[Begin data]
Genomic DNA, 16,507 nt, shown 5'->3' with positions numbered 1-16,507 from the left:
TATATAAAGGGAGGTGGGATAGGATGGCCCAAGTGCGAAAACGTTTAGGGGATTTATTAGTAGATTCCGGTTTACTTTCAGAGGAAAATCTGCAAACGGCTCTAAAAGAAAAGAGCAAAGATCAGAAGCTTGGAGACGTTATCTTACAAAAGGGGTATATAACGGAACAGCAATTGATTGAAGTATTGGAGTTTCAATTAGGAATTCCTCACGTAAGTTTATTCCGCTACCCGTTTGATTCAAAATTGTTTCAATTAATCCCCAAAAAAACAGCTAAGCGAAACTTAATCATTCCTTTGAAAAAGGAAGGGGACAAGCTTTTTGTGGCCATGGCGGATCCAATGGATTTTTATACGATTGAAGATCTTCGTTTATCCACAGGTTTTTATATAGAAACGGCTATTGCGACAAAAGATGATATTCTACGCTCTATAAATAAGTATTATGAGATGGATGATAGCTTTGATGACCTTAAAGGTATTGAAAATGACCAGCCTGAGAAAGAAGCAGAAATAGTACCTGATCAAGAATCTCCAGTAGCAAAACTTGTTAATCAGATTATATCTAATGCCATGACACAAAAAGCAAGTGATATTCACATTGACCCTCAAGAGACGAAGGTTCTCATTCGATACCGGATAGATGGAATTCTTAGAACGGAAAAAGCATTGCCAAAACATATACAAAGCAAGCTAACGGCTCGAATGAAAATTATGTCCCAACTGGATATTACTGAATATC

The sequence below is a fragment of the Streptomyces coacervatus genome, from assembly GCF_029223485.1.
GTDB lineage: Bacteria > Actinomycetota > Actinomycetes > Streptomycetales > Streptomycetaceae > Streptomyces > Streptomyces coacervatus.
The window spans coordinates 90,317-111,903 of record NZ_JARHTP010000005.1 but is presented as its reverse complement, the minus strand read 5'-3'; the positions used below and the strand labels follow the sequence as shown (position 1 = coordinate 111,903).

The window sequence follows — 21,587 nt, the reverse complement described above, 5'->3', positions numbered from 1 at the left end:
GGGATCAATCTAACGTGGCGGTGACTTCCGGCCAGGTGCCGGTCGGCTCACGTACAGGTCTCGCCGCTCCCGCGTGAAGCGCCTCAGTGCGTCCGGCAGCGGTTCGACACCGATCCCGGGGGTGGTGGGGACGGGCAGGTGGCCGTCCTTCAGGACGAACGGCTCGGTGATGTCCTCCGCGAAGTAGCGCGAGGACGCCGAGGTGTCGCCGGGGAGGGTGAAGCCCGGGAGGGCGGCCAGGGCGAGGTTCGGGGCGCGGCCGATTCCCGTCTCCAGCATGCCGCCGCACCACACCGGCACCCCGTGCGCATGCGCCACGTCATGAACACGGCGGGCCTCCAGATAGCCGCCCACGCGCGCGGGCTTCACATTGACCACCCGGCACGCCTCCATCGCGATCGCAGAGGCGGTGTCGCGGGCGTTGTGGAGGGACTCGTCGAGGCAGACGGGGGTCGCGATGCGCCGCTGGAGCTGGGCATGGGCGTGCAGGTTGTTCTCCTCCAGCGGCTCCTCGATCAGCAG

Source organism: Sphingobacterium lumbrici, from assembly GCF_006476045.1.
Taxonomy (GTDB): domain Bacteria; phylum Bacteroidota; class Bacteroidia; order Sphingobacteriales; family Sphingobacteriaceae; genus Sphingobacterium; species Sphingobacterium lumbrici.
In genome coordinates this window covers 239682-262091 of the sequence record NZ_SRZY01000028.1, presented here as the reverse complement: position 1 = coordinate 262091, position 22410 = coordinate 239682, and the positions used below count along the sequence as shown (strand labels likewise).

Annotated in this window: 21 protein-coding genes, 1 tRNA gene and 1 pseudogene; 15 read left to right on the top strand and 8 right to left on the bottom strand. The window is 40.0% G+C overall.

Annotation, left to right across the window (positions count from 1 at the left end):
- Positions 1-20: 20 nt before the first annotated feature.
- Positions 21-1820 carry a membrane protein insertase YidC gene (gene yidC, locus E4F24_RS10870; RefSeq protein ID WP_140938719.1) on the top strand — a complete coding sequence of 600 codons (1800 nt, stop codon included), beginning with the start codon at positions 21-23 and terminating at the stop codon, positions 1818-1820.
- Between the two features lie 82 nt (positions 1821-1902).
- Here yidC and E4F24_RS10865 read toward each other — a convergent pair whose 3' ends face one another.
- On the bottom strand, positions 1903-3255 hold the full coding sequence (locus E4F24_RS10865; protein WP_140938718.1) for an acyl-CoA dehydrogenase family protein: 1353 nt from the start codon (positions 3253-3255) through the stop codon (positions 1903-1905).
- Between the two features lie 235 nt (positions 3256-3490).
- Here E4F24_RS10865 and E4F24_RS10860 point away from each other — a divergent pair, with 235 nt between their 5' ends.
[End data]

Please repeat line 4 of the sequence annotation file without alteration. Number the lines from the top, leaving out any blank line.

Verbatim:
GTDB lineage: Bacteria > Actinomycetota > Actinomycetes > Streptomycetales > Streptomycetaceae > Streptomyces > Streptomyces coacervatus.